Booth and colleagues defined a mouse model of PBI with degrees of BM sparing to further characterize the acute DRR and long-term functional damage and recovery to intestinal clonogenic cells and the GI system (Booth et al. 2012a and b, 2015). Fish et al. (2016) established a comparable model of PBI/BM sparing using leg-out BM-sparing in the WAG/RijCmer rat strain that enabled definition of concurrent ARS and DEARE, e.g., GI-ARS, H-ARS, and lung, kidney, and cardiac injury (Fish et al. 2016). The respective research teams established DRR and longitudinal Kaplan-Meier analysis for mortality and MOI over the time course for DEARE. Additionally, the WTLI model was modified to use an exposure protocol that incorporated a dose of TBI below the threshold for inducing H-ARS plus a subsequent top-up dose to the whole thorax region (Williams et al. 2010). The top-up dose range could be used to develop an equivalent DRR in the 10–15 Gy range for lung injury in the prominent rodent models of WTLI given noted strain differences in the time course and biology associated with pneumonitis, pleural effusion, fibrosis, and mortality while promoting a more realistic exposure of survivable TBI in the nuclear scenario. The PBI/BM-sparing in the mouse, rat, and NHP models permit analysis of the concomitant dose- and time-dependent evolution of acute and delayed sequelae. The predictive validity of the models depends on relating respective dose- and time-dependent sequelae to relevant clinical and accidental nuclear exposures.

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Murine H-ARS survivors: MOI at <10-Gy TBI

The established radiation exposure model for H-ARS, e.g., TBI in mouse models, has been extended to investigate the prolonged, residual hematopoietic stem cell (HSC) injury and delayed MOI and survival of cohorts that survived the high-lethal effects of H-ARS (Chua et al. 2012, 2014 ; Garofalo et al. 2014 ; de Faria et al. 2015 ; Medhora et al. 2015 ; Unthank et al. 2015). This more strategic approach defined marked impairment of HSC function to produce multilineage reconstitution and the development of significant delayed effects in lung, kidney, and heart in survivors of H-ARS. Assessing the role of MCMs against the H-ARS evolved to assessing long-term recovery of HSC biology, the modified dose- and time-dependent thresholds for DEARE, and long-term survival.

Hence, the well-characterized animal model research platforms have the capability to assess the efficacy of organ-specific MCMs on multiorgan damage as well as combined MCM efficacy throughout the time course of the MOI characteristic of ARS and DEARE.

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Model validation: mouse, rat, NHP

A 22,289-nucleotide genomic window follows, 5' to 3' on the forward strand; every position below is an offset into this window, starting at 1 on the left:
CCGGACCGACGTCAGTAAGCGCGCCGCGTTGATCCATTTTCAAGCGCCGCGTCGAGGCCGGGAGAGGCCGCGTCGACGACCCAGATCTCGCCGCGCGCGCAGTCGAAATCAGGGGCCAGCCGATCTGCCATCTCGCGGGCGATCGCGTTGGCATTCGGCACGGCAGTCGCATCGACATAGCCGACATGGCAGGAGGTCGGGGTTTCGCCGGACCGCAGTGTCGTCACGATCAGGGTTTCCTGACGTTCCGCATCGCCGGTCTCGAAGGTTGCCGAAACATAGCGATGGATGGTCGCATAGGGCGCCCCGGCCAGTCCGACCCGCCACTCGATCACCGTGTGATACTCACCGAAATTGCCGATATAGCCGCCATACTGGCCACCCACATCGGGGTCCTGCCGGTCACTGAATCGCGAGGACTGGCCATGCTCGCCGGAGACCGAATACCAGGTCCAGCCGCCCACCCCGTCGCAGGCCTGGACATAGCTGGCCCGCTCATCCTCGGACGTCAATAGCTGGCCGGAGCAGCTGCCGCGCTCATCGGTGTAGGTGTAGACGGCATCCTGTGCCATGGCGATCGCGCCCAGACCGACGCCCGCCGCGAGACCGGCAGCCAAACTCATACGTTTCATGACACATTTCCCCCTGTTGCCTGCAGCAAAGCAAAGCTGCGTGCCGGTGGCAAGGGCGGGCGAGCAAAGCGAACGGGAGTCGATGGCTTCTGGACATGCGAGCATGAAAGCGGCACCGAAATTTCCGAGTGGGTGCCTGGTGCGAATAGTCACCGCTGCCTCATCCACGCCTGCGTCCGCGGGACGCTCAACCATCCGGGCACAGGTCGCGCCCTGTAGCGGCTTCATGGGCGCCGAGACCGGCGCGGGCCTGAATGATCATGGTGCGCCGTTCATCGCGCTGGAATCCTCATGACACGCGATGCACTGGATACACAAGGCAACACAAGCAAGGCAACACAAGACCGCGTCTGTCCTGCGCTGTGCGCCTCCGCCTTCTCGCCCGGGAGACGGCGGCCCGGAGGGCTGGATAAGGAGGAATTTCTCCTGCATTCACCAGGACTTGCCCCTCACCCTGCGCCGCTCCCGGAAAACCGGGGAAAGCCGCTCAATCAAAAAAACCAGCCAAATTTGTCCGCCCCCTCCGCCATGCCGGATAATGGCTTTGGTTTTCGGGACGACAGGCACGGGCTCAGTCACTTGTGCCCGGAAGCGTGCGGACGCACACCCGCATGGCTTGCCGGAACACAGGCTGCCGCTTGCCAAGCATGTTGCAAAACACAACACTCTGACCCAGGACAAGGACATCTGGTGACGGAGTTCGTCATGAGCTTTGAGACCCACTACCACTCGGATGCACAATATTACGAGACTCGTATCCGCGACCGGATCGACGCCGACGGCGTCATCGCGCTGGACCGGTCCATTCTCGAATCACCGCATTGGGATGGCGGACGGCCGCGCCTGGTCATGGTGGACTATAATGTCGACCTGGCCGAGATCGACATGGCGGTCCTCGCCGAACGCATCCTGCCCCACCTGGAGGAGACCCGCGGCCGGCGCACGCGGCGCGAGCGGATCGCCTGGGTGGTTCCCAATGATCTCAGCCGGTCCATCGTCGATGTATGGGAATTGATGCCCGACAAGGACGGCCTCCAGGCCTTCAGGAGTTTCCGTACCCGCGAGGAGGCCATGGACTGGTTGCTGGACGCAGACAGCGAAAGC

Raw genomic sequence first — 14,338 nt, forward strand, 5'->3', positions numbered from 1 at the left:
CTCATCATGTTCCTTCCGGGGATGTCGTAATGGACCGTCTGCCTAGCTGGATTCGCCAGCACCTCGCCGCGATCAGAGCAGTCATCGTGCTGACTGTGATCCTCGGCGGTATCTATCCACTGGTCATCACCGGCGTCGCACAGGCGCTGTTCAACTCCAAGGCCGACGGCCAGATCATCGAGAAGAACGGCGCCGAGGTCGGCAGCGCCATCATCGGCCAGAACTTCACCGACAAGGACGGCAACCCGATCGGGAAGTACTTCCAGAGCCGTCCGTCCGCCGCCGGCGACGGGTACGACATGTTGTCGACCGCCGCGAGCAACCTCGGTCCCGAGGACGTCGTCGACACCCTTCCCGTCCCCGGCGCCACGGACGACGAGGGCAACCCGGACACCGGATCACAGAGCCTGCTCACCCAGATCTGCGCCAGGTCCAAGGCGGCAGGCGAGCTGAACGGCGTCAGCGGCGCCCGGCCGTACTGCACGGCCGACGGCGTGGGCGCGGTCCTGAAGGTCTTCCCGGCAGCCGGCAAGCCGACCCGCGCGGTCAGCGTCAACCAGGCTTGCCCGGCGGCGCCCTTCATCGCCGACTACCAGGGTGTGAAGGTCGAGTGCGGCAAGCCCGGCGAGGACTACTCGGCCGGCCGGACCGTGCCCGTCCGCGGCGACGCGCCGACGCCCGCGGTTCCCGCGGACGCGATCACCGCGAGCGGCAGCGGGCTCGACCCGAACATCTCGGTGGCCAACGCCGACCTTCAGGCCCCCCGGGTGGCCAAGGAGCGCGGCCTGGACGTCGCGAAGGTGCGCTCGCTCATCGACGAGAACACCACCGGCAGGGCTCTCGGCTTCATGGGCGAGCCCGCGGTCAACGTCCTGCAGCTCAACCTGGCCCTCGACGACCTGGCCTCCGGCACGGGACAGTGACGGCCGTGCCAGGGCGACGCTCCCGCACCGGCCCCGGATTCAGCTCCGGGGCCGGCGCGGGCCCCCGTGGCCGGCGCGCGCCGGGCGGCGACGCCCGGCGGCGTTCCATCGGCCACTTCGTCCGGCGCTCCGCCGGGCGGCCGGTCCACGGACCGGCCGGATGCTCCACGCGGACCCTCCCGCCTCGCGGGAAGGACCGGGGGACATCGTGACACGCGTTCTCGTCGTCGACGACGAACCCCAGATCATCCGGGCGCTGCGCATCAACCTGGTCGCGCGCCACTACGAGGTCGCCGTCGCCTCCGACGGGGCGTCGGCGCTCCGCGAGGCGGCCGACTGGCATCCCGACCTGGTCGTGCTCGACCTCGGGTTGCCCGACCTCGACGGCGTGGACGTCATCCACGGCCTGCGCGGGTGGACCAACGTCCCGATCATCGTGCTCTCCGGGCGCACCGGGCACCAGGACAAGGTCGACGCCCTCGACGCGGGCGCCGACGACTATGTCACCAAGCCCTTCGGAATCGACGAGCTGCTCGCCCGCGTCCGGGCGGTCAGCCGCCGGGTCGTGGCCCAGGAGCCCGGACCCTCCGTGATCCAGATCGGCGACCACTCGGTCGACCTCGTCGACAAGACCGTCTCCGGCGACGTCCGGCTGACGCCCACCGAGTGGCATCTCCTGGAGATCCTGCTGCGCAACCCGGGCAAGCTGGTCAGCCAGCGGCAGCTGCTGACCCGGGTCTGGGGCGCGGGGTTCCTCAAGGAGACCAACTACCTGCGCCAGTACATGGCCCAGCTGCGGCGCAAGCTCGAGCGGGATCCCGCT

MCART teams and colleagues developed small- and large-animal models of ARS and DEARE that are product independent and may be proposed to the FDA as drug development tools (US FDA 2014). These models adhered to key components of the validation process relative to phenomenological, predictive, and construct validity (Willner 1991 ; Van Dam and De Deyn 2006 ; van der Staay 2006 ; Varga et al. 2010 ; MacVittie 2014). The models have been validated through established species-specific, organ-specific, and dose-dependent dose-response relationships characterized by LD50 values and respective slopes, and repeated use and development at multiple research sites as well as to establish the efficacy of MCMs under a specific context of use, i.e., assessing the efficacy of MCMs to mitigate lethal H-ARS, RILI, and combined organ injury consequent to acute radiation exposure (Travis et al. 1980 ; Farese et al. 2012a and b ; Plett et al. 2012, 2014 ; Farese et al. 2013 ; Chua et al. 2014 ; Fish et al. 2016).

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Animal models and the human response to radiation and treatment: predictive validity

Dabjan and colleagues, in a recent review article on lung injury in mouse models, asked an insightful question: “So what really happens in humans that should be addressed in an animal model?” (Dabjan et al. 2016). The question is relevant to the major subsyndromes and associated MOI consequent to acute, potentially lethal radiation exposure. The exposure conditions relative to the context of use are complicit in the difficulty of developing valid animal models of the human response to acute radiation exposure and treatment. The human database is anecdotal and extremely variable due to required retrospective dose analysis and delay in clinical triage, diagnosis, and treatment. The ability to establish a human model of acute radiation exposure for ARS and DEARE relied on published and unpublished reports from human exposures in relevant clinical protocols for accidental acute exposures to workers and emergency personnel and nuclear weapons (Wiernik 1966a–c ; Ricks and Fry 1988 ; Anno et al. 1989, 2003 ; Baranov and Guskova 1990 ; Baranov et al. 1994 ; Meineke and Fliedner 2005 ; Igaki et al. 2008 ; Dainiak et al. 2011a and b ; Doerr et al. 2014 ; Graessle et al. 2015).